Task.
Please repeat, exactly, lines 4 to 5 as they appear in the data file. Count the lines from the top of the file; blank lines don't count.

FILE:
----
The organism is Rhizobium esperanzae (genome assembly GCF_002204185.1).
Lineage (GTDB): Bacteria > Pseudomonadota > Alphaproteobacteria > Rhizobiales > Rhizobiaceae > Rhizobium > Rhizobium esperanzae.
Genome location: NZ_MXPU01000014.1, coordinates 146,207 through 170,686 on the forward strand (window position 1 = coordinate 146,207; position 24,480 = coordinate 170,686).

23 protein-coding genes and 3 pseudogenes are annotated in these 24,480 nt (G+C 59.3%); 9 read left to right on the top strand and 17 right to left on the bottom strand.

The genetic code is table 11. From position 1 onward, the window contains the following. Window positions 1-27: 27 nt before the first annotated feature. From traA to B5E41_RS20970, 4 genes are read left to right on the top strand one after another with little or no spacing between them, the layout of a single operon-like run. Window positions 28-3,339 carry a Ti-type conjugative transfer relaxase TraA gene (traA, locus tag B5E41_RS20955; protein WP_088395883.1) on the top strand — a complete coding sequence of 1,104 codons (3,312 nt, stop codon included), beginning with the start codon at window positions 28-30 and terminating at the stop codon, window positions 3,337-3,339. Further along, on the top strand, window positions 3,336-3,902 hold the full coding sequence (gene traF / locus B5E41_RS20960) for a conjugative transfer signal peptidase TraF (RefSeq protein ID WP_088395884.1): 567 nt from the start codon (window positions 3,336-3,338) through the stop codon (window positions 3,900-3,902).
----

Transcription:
23 protein-coding genes and 3 pseudogenes are annotated in these 24,480 nt (G+C 59.3%); 9 read left to right on the top strand and 17 right to left on the bottom strand.

The genetic code is table 11. From position 1 onward, the window contains the following. Window positions 1-27: 27 nt before the first annotated feature. From traA to B5E41_RS20970, 4 genes are read left to right on the top strand one after another with little or no spacing between them, the layout of a single operon-like run. Window positions 28-3,339 carry a Ti-type conjugative transfer relaxase TraA gene (traA, locus tag B5E41_RS20955; protein WP_088395883.1) on the top strand — a complete coding sequence of 1,104 codons (3,312 nt, stop codon included), beginning with the start codon at window positions 28-30 and terminating at the stop codon, window positions 3,337-3,339. Further along, on the top strand, window positions 3,336-3,902 hold the full coding sequence (gene traF / locus B5E41_RS20960) for a conjugative transfer signal peptidase TraF (RefSeq protein ID WP_088395884.1): 567 nt from the start codon (window positions 3,336-3,338) through the stop codon (window positions 3,900-3,902).